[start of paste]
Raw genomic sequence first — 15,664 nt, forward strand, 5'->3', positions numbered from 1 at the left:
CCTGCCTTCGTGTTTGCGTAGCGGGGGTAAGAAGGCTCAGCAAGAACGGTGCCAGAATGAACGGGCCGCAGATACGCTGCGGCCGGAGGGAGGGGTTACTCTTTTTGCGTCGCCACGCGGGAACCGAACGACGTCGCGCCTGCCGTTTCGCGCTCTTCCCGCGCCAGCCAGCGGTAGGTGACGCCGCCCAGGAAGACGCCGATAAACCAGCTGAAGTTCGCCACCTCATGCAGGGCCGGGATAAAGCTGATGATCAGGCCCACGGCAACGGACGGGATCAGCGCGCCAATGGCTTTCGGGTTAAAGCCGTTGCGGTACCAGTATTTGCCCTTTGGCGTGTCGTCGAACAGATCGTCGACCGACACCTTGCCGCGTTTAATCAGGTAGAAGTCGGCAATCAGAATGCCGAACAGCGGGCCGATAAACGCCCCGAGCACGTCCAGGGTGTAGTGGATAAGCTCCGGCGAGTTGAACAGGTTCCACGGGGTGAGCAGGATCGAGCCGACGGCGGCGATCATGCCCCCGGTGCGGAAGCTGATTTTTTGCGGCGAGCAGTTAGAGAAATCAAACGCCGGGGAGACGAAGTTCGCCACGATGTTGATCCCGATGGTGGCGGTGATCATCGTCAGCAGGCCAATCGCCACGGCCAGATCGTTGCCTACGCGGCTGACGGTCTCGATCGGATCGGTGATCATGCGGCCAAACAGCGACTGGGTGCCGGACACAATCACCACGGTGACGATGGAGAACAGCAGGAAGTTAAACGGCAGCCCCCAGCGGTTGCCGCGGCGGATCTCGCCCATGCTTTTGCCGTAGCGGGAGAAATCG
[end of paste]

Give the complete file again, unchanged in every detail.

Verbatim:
Raw genomic sequence first — 15,664 nt, forward strand, 5'->3', positions numbered from 1 at the left:
CCTGCCTTCGTGTTTGCGTAGCGGGGGTAAGAAGGCTCAGCAAGAACGGTGCCAGAATGAACGGGCCGCAGATACGCTGCGGCCGGAGGGAGGGGTTACTCTTTTTGCGTCGCCACGCGGGAACCGAACGACGTCGCGCCTGCCGTTTCGCGCTCTTCCCGCGCCAGCCAGCGGTAGGTGACGCCGCCCAGGAAGACGCCGATAAACCAGCTGAAGTTCGCCACCTCATGCAGGGCCGGGATAAAGCTGATGATCAGGCCCACGGCAACGGACGGGATCAGCGCGCCAATGGCTTTCGGGTTAAAGCCGTTGCGGTACCAGTATTTGCCCTTTGGCGTGTCGTCGAACAGATCGTCGACCGACACCTTGCCGCGTTTAATCAGGTAGAAGTCGGCAATCAGAATGCCGAACAGCGGGCCGATAAACGCCCCGAGCACGTCCAGGGTGTAGTGGATAAGCTCCGGCGAGTTGAACAGGTTCCACGGGGTGAGCAGGATCGAGCCGACGGCGGCGATCATGCCCCCGGTGCGGAAGCTGATTTTTTGCGGCGAGCAGTTAGAGAAATCAAACGCCGGGGAGACGAAGTTCGCCACGATGTTGATCCCGATGGTGGCGGTGATCATCGTCAGCAGGCCAATCGCCACGGCCAGATCGTTGCCTACGCGGCTGACGGTCTCGATCGGATCGGTGATCATGCGGCCAAACAGCGACTGGGTGCCGGACACAATCACCACGGTGACGATGGAGAACAGCAGGAAGTTAAACGGCAGCCCCCAGCGGTTGCCGCGGCGGATCTCGCCCATGCTTTTGCCGTAGCGGGAGAAATCG